Purpose: Physicians and their spouses experience challenges to their relationships, some of which are shared with the general population and others of which are unique to the field of medicine. Trainees and junior faculty members remain curious about how they will balance their careers alongside marriage and family obligations. This study explores the challenges and strengths of dual- and single-physician relationships.
Method: In 2009, using appreciative inquiry as a theoretical framework, the authors conducted in-depth qualitative interviews with 25 individuals: 12 women and 13 men; 10 from dual-physician and 15 from single-physician relationships. A phenomenological analytic approach was used to arrive at the final themes.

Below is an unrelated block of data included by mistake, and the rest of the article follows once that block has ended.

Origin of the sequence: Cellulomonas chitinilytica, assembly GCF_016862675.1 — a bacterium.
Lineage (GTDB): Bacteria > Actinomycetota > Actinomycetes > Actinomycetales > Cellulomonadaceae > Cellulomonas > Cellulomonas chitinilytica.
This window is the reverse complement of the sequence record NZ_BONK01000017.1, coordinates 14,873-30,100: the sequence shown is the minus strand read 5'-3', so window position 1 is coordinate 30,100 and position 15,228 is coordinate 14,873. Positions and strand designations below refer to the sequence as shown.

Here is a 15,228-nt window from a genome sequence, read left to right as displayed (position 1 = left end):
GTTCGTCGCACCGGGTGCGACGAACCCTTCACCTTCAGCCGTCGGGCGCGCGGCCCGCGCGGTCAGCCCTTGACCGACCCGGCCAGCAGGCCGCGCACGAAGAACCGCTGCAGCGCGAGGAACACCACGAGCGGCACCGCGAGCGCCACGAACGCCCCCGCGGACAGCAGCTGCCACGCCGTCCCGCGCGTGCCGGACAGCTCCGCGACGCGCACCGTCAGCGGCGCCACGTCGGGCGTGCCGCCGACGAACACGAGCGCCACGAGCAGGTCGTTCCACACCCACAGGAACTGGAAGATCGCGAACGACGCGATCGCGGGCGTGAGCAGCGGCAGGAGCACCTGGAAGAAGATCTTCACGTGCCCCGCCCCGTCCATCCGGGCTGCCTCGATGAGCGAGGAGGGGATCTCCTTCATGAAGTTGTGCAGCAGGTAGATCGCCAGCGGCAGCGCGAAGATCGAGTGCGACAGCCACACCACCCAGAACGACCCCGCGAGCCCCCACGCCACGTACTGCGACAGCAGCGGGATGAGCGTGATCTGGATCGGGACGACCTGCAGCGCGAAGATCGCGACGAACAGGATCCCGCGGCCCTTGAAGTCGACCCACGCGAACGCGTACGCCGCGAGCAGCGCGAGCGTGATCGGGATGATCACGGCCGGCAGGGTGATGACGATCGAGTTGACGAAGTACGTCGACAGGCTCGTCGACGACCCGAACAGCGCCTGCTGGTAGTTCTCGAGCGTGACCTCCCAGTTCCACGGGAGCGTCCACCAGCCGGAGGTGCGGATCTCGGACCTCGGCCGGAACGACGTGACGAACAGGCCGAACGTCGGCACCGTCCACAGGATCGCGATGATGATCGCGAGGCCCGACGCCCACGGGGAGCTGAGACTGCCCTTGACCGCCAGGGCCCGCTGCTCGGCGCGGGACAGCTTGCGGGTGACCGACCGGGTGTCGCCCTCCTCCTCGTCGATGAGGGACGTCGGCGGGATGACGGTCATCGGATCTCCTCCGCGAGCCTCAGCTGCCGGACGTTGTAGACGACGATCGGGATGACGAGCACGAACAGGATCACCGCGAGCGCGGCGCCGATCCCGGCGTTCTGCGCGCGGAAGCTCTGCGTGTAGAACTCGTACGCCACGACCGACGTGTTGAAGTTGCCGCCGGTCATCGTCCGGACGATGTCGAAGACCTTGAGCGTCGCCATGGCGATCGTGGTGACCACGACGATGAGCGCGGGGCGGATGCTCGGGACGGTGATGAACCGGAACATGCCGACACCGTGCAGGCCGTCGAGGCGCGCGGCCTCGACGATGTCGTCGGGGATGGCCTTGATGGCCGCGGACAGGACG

Results: Four themes emerged during the interviews: “We rely on mutual support in our relationships,” “We recognize the important roles of each family member,” “We have shared values,” and “We acknowledge the benefit of being a physician to our relationships.”
Conclusions: These findings illustrate that physicians identify strategies to navigate the difficult aspects of their lives. Learn ing from others’ best practices can assist in managing personal relationships and work–life balance. These data can also be useful when counseling physicians on successful relationship strategies. As systems are developed that improve wellness and focus on role models for work–life balance, it will be important for this topic to be integrated into formal curricula across the continuum of medical education.